Students from Cheyenne’s Central High School approached their senator, Republican Lynn Hutchings, because they wanted to lobby for protections against job discrimination based on sexual orientation.

They were confounded when Hutchings seemed to want to talk instead only about pedophilia, bestiality and the act of sex itself, three of the students said.

“I felt very angry because this is not the conversation we came to have at the Legislature,” one 17-year-old student told WyoFile. “We came to talk about a bill.”

The students and members of the Gay-Straight Alliance, a high school club, were participating in “Civics Day” at the Legislature as part of a conference of GSA clubs from across the state. In consultation with Liz Edington, the Central High School teacher who sponsors the students’ club, WyoFile has agreed not to name the students because they are minors.

WyoFile interviewed three students separately, one via phone on Friday evening, one via text message Saturday and a third via phone on Monday. WyoFile confirmed with Edington, who chaperoned the students’ visit, that they were present for the conversation with Hutchings.

Hutchings conflated homosexuality with pedophilia and bestiality in the Feb. 1 conversation and offered graphic hypotheticals to illustrate her point, according to the students and Edington.

“It was really upsetting to think that she legitimately equates who I am to people who are pedophiles or commit bestiality,” a 15-year-old member of the group told WyoFile.

The LGBTQ advocacy group Wyoming Equality filed a complaint with Senate President Drew Perkins, R-Casper, on Feb. 4 that documented the remarks, then distributed the complaint Friday. The complaint received statewide news coverage over the weekend and was covered by the tabloid the New York Daily News.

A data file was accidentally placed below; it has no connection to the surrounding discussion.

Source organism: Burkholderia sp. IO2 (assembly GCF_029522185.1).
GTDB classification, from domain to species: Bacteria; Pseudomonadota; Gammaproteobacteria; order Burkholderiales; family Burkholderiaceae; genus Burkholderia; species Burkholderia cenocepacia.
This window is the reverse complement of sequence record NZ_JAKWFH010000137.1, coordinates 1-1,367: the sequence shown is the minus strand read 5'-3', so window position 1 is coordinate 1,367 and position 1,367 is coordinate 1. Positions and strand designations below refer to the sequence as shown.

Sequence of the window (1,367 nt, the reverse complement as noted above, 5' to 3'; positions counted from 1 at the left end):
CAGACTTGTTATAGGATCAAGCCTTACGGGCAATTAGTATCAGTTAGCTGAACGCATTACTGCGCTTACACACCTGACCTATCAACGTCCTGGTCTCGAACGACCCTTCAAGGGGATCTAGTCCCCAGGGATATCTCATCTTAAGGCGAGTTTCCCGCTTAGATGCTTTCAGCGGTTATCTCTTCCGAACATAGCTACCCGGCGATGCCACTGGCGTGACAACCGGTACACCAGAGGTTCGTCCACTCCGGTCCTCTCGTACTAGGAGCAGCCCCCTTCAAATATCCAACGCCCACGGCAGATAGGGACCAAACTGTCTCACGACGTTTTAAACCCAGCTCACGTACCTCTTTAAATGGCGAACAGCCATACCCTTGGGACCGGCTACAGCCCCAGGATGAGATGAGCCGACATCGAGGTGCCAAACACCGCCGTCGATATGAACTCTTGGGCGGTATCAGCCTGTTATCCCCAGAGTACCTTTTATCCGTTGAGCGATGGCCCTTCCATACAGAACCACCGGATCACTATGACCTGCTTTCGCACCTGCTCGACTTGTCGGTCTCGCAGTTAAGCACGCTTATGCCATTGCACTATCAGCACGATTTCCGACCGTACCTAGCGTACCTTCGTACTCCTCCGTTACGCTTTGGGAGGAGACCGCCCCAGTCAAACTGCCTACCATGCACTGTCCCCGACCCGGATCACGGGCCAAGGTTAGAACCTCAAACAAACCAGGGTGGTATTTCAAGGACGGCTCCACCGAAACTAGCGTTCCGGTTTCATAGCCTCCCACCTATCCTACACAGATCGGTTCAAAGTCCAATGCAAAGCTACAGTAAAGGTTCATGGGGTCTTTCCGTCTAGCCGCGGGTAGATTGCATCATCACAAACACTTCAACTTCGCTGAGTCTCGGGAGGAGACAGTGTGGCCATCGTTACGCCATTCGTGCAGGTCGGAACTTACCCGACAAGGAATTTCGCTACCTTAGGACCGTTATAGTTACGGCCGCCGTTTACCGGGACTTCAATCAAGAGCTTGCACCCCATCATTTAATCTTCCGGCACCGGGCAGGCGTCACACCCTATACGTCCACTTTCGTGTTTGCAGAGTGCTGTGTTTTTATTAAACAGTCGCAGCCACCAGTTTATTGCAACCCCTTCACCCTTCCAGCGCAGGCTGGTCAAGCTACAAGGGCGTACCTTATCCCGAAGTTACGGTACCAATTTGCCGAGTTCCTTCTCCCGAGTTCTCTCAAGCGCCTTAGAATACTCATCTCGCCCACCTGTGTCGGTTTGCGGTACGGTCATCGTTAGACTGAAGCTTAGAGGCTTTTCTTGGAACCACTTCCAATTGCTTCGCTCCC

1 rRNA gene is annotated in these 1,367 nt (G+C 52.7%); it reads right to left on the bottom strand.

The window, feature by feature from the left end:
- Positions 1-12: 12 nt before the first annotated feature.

In a brief interview in the Senate hallway Monday morning, Hutchings said the story reported over the weekend is not true. Reporters’ negligence had led to her receiving “death threats,” she alleged.

“All weekend long from all over the country people have been calling me,” she said.

“This is vicious,” she said. “It’s life threatening.”

Hutchings declined to interview further about the incident and suggested she would take legal action.

“This has gone legal now,” she said.

The students went to the Senate lobby to speak about House Bill 230 – Enhancing quality employment law. The bill added sexual orientation and gender identity to the list of classes protected from discrimination in employment practices. House Bill 230 died Feb. 4 when it was not brought up for debate on the House floor before a deadline.

The incident comes in a year that the Legislature’s leadership removed protections for lawmakers, legislative staffers and members of the public based on sexual orientation and gender identity, along with all other protected classes, from its internal discrimination and harassment policies.

In Wyoming Equality’s complaint, the group pointed to statistics suggesting that LGBTQ youth are particularly vulnerable to mental health issues in high school. Studies have found LGBTQ youth are five times as likely to contemplate suicide as straight youth, the letter said. GSA clubs exist in part to combat that trend, the letter said.

“We are deeply concerned about the lasting damage Hutchings has inflicted on the GSA students in her district and the reputation she has established for the Wyoming State Legislature,” the group wrote.

The Jackson Hole News&Guide shares articles and receives permission to use news from across the state as part of the Wyoming News Exchange.

Tom Hallberg covers a little bit of everything, from skiing to long-form feature stories. A Teton Valley, Idaho, transplant by way of Portland and Bend, Oregon, he spends his time outside work writing fiction, splitboarding and climbing.

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